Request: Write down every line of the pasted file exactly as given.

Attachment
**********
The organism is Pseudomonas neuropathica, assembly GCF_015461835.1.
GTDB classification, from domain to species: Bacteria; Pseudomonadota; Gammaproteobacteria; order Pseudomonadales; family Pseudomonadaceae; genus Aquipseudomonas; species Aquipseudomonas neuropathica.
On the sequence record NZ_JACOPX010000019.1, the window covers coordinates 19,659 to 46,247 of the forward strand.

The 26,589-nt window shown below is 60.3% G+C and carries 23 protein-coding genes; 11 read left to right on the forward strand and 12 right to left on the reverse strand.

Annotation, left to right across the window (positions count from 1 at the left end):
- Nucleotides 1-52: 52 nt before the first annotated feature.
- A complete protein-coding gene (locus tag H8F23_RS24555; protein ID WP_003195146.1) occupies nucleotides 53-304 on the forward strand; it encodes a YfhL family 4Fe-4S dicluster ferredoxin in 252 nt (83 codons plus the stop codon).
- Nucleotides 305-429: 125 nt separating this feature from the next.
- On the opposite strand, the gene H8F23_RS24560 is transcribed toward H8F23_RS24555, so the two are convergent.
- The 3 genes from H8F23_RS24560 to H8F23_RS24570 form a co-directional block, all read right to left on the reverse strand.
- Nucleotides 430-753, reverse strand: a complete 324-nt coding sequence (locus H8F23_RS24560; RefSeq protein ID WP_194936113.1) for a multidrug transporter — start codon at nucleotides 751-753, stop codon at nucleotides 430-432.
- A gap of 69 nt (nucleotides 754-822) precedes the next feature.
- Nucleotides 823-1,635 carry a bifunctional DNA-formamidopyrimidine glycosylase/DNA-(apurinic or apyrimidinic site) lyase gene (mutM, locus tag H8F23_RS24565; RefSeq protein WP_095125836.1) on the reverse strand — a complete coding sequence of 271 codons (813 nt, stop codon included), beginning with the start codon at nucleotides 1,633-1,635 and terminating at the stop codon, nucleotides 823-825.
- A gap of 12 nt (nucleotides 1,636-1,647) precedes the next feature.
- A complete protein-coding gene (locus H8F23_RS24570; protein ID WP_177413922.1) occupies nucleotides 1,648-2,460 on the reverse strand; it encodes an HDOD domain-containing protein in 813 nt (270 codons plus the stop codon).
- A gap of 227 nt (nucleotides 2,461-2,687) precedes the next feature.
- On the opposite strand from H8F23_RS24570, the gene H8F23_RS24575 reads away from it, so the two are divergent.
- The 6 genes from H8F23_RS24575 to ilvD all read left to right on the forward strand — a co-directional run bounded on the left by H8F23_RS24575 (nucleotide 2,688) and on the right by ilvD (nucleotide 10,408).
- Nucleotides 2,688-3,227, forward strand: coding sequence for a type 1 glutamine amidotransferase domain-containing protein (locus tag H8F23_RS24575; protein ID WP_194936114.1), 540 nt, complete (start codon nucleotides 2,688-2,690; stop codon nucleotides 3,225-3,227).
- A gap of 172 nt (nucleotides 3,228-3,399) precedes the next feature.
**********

The organism is Pseudomonas neuropathica, assembly GCF_015461835.1.
GTDB classification, from domain to species: Bacteria; Pseudomonadota; Gammaproteobacteria; order Pseudomonadales; family Pseudomonadaceae; genus Aquipseudomonas; species Aquipseudomonas neuropathica.
On the sequence record NZ_JACOPX010000019.1, the window covers coordinates 19,659 to 46,247 of the forward strand.

The 26,589-nt window shown below is 60.3% G+C and carries 23 protein-coding genes; 11 read left to right on the forward strand and 12 right to left on the reverse strand.

Annotation, left to right across the window (positions count from 1 at the left end):
- Nucleotides 1-52: 52 nt before the first annotated feature.
- A complete protein-coding gene (locus tag H8F23_RS24555; protein ID WP_003195146.1) occupies nucleotides 53-304 on the forward strand; it encodes a YfhL family 4Fe-4S dicluster ferredoxin in 252 nt (83 codons plus the stop codon).
- Nucleotides 305-429: 125 nt separating this feature from the next.
- On the opposite strand, the gene H8F23_RS24560 is transcribed toward H8F23_RS24555, so the two are convergent.
- The 3 genes from H8F23_RS24560 to H8F23_RS24570 form a co-directional block, all read right to left on the reverse strand.
- Nucleotides 430-753, reverse strand: a complete 324-nt coding sequence (locus H8F23_RS24560; RefSeq protein ID WP_194936113.1) for a multidrug transporter — start codon at nucleotides 751-753, stop codon at nucleotides 430-432.
- A gap of 69 nt (nucleotides 754-822) precedes the next feature.
- Nucleotides 823-1,635 carry a bifunctional DNA-formamidopyrimidine glycosylase/DNA-(apurinic or apyrimidinic site) lyase gene (mutM, locus tag H8F23_RS24565; RefSeq protein WP_095125836.1) on the reverse strand — a complete coding sequence of 271 codons (813 nt, stop codon included), beginning with the start codon at nucleotides 1,633-1,635 and terminating at the stop codon, nucleotides 823-825.
- A gap of 12 nt (nucleotides 1,636-1,647) precedes the next feature.
- A complete protein-coding gene (locus H8F23_RS24570; protein ID WP_177413922.1) occupies nucleotides 1,648-2,460 on the reverse strand; it encodes an HDOD domain-containing protein in 813 nt (270 codons plus the stop codon).
- A gap of 227 nt (nucleotides 2,461-2,687) precedes the next feature.
- On the opposite strand from H8F23_RS24570, the gene H8F23_RS24575 reads away from it, so the two are divergent.
- The 6 genes from H8F23_RS24575 to ilvD all read left to right on the forward strand — a co-directional run bounded on the left by H8F23_RS24575 (nucleotide 2,688) and on the right by ilvD (nucleotide 10,408).
- Nucleotides 2,688-3,227, forward strand: coding sequence for a type 1 glutamine amidotransferase domain-containing protein (locus tag H8F23_RS24575; protein ID WP_194936114.1), 540 nt, complete (start codon nucleotides 2,688-2,690; stop codon nucleotides 3,225-3,227).
- A gap of 172 nt (nucleotides 3,228-3,399) precedes the next feature.